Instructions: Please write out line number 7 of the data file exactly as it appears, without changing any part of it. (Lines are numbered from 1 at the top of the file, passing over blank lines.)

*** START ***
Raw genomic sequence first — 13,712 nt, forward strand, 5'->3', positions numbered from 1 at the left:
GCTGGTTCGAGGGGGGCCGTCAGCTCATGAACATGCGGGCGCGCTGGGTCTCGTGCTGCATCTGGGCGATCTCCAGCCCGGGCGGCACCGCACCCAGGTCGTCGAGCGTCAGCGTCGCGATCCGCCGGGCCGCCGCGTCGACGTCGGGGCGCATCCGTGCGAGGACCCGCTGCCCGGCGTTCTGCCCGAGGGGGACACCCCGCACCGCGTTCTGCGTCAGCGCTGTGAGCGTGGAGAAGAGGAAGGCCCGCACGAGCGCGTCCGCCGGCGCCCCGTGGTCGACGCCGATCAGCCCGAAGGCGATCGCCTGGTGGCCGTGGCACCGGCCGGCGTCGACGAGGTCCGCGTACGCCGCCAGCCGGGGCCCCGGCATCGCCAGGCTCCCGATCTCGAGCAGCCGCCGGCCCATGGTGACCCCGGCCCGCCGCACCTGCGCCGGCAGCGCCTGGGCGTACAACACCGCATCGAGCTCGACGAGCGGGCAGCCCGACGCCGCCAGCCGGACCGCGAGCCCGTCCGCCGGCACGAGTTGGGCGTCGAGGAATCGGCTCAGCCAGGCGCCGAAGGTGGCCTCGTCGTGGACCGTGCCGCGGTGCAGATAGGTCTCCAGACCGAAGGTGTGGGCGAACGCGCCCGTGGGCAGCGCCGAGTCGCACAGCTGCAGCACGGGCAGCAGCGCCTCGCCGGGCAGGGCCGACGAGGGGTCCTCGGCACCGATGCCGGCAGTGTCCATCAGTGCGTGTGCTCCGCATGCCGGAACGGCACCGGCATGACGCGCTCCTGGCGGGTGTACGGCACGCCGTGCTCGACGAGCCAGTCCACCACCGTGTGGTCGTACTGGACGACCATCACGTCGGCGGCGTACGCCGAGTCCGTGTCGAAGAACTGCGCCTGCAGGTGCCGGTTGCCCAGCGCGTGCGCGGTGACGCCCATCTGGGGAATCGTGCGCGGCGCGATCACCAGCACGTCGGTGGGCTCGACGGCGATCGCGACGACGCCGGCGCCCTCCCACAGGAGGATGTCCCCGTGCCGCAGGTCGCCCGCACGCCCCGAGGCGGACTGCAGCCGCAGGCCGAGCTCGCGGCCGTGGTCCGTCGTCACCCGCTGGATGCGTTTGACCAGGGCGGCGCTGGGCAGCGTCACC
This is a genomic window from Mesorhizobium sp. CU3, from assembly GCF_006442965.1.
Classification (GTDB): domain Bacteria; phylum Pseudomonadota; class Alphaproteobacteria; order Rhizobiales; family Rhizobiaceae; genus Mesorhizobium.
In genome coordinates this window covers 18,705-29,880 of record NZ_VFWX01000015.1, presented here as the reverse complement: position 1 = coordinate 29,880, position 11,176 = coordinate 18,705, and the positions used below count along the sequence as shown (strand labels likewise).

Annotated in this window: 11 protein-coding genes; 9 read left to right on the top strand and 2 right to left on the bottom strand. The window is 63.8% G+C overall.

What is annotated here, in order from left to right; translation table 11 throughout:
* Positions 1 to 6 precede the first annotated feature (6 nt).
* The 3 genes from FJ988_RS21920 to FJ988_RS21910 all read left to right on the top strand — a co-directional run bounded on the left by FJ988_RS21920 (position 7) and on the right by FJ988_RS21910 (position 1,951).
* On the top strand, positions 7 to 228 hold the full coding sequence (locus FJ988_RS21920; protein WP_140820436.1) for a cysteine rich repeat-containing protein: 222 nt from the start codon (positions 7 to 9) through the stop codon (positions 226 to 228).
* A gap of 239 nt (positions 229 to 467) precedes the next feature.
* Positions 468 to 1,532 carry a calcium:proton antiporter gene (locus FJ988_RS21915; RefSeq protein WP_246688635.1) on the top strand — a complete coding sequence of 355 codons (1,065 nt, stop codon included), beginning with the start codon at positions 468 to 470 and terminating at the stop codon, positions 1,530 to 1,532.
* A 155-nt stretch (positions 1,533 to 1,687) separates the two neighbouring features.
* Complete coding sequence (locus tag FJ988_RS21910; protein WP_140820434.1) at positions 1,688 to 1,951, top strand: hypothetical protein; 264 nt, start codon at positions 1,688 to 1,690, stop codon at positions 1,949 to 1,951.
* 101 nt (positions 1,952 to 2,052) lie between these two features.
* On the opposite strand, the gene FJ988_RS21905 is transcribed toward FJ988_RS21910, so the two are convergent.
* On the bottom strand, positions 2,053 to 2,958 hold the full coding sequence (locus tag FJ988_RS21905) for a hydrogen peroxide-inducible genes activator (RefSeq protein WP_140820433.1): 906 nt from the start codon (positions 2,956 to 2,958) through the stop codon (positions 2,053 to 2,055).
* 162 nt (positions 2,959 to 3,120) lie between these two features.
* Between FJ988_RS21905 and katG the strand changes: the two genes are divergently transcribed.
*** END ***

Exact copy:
What is annotated here, in order from left to right; translation table 11 throughout: